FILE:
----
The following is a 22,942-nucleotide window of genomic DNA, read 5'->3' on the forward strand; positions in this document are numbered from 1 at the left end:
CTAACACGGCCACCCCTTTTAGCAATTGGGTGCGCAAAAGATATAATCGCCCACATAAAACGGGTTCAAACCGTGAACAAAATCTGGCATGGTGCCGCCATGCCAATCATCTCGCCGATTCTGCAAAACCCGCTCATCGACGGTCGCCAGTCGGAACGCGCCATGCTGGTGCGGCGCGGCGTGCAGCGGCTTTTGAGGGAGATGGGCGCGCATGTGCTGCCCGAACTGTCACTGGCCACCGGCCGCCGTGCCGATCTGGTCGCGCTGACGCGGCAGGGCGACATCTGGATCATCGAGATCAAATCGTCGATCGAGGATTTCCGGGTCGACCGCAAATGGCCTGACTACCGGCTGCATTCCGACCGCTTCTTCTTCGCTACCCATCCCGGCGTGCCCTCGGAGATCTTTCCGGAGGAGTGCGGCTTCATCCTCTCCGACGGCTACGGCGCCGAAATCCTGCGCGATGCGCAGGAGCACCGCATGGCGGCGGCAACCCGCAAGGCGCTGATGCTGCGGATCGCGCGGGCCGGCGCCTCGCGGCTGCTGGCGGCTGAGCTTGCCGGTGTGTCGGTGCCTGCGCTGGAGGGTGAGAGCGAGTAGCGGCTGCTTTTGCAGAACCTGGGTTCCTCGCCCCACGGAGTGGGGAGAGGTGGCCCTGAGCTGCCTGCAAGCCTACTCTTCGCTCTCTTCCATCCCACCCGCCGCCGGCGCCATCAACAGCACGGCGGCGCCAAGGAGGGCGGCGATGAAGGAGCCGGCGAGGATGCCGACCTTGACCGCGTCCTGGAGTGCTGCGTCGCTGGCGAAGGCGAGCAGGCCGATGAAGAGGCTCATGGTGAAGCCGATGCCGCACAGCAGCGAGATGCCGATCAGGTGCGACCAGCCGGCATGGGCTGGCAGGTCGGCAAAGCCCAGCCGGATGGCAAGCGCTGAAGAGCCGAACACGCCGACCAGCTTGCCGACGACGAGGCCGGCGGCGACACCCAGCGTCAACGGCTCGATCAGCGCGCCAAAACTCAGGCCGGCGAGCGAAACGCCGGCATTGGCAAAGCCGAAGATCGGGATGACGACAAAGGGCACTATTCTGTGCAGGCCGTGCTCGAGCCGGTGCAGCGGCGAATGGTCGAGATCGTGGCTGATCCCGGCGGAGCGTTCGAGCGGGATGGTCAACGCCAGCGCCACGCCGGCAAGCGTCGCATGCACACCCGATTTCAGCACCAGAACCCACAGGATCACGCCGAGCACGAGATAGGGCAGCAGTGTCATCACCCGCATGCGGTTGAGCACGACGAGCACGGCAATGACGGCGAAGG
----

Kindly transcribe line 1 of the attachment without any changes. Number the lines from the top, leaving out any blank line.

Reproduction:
The following is a 22,942-nucleotide window of genomic DNA, read 5'->3' on the forward strand; positions in this document are numbered from 1 at the left end: